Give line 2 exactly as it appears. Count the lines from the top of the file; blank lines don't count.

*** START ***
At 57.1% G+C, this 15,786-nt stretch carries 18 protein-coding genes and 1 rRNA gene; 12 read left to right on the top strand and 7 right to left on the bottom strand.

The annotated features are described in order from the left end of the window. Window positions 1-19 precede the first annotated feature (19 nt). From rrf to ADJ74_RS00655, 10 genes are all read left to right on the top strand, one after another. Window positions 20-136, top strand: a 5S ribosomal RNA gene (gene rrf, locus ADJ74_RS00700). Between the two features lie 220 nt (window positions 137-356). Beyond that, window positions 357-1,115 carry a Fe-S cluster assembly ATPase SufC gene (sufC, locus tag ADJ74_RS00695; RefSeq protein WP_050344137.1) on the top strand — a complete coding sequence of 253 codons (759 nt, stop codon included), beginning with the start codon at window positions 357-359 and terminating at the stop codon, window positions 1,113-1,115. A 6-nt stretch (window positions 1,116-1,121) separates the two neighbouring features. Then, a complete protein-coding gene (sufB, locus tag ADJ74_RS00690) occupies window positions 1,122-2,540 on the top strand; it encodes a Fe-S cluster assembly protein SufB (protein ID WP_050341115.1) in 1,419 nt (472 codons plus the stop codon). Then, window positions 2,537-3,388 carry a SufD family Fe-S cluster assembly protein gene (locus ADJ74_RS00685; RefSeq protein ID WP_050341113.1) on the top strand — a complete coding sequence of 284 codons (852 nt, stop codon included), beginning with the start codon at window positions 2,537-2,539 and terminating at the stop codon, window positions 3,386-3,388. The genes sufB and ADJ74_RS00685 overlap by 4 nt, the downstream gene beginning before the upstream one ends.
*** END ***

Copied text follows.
The annotated features are described in order from the left end of the window. Window positions 1-19 precede the first annotated feature (19 nt). From rrf to ADJ74_RS00655, 10 genes are all read left to right on the top strand, one after another. Window positions 20-136, top strand: a 5S ribosomal RNA gene (gene rrf, locus ADJ74_RS00700). Between the two features lie 220 nt (window positions 137-356). Beyond that, window positions 357-1,115 carry a Fe-S cluster assembly ATPase SufC gene (sufC, locus tag ADJ74_RS00695; RefSeq protein WP_050344137.1) on the top strand — a complete coding sequence of 253 codons (759 nt, stop codon included), beginning with the start codon at window positions 357-359 and terminating at the stop codon, window positions 1,113-1,115. A 6-nt stretch (window positions 1,116-1,121) separates the two neighbouring features. Then, a complete protein-coding gene (sufB, locus tag ADJ74_RS00690) occupies window positions 1,122-2,540 on the top strand; it encodes a Fe-S cluster assembly protein SufB (protein ID WP_050341115.1) in 1,419 nt (472 codons plus the stop codon). Then, window positions 2,537-3,388 carry a SufD family Fe-S cluster assembly protein gene (locus ADJ74_RS00685; RefSeq protein ID WP_050341113.1) on the top strand — a complete coding sequence of 284 codons (852 nt, stop codon included), beginning with the start codon at window positions 2,537-2,539 and terminating at the stop codon, window positions 3,386-3,388. The genes sufB and ADJ74_RS00685 overlap by 4 nt, the downstream gene beginning before the upstream one ends.